First Lady Dresses Through the Years
By Garance Franke-Ruta
Among the many things you've probably never wondered in the lead-up to Barack Obama's inauguration is what kind of dresses first lady Florence Kling Harding wore during the early years of the roaring twenties.
Nonetheless, if you'd like to take your Inaugural dress mania to the next level, America's attic, the Smithsonian Institution, in 2001 put together a nice array of images of first lady dresses of the Inaugural (and other) variety, dating back to a Martha Washington gown from the 1780s, that's worth a look.
"Made of salmon pink faille, Mrs. Washington's dress features a handpainted pattern of flowers and insects," the museum's Web site says. "It was first displayed in the original First Ladies Hall, which opened in the Arts and Industries Building in 1914."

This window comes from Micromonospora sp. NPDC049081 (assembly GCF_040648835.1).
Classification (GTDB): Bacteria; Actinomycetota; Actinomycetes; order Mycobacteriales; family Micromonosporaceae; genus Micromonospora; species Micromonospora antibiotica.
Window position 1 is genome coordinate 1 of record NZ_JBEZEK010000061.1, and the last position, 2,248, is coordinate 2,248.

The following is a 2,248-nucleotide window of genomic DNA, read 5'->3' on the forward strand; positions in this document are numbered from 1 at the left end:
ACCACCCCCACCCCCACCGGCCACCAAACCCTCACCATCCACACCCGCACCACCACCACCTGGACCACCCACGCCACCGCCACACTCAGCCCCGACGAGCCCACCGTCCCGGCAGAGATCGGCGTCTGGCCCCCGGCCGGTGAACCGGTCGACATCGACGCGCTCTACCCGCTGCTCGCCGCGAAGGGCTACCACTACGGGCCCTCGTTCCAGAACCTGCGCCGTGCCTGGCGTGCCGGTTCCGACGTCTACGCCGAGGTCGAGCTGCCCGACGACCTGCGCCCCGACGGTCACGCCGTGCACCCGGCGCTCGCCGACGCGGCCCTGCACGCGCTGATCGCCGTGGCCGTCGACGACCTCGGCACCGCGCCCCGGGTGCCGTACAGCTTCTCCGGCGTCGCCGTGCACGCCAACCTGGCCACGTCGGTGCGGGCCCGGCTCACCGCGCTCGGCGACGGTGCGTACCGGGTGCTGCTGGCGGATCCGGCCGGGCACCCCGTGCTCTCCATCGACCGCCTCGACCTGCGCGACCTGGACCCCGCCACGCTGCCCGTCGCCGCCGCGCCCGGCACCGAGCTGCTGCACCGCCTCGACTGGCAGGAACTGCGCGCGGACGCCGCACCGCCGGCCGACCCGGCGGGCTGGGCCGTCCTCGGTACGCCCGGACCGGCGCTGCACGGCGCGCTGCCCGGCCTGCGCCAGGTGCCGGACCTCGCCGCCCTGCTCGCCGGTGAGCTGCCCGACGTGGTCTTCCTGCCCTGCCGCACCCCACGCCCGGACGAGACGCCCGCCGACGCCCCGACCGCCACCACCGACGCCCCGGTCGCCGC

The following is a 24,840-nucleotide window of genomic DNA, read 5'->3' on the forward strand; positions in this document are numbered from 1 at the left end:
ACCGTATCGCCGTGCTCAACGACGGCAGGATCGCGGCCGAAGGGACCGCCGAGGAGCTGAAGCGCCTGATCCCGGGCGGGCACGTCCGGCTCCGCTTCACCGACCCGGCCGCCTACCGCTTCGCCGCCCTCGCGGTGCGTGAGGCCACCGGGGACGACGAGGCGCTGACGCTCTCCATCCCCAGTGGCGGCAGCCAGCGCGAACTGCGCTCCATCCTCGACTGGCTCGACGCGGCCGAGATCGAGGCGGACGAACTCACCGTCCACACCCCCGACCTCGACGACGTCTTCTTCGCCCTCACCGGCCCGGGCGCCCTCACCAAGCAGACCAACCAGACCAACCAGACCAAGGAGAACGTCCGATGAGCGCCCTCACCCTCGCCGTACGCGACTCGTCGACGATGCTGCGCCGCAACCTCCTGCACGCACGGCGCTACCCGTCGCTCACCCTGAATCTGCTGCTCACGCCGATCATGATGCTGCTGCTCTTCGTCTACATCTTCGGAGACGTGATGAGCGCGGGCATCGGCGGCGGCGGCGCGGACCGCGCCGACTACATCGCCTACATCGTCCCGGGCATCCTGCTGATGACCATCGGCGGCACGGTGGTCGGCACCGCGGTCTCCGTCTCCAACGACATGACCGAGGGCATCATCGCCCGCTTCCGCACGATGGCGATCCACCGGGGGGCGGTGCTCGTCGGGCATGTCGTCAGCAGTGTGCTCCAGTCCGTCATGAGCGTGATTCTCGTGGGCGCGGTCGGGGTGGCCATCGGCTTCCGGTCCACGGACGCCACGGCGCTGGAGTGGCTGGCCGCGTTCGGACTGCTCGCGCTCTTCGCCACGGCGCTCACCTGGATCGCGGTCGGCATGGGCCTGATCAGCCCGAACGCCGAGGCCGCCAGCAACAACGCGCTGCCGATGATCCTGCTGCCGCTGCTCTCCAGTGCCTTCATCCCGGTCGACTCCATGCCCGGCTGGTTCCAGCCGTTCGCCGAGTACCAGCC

Washington's dress has a lovely federal simplicity -- compared to the fripperies of the mid-19th century gown and headpiece worn by, say, Mary Todd Lincoln -- that makes it, like the political philosophies than animated her era, seem more modern than it is.
Also worth a look: Eleanor Roosevelt's 1933 inaugural dress and Hillary Rodham Clinton's 1993 inaugural gown, both in shades of lavender and purple, a color popular with female politicians thanks to its historic role in the women's suffrage movement.
Or, if you really want to get into the weeds, the Smithsonian provides images of various masculine White House accessories, as well, such as:
Henry Clay's straw hat from the 1840s; "Top hat allegedly worn by Abraham Lincoln to Ford's Theater on April 15, 1865"; and Warren G. Harding's pajamas, "about 1921-23".
Posted at 2:19 PM ET on Jan 12, 2009
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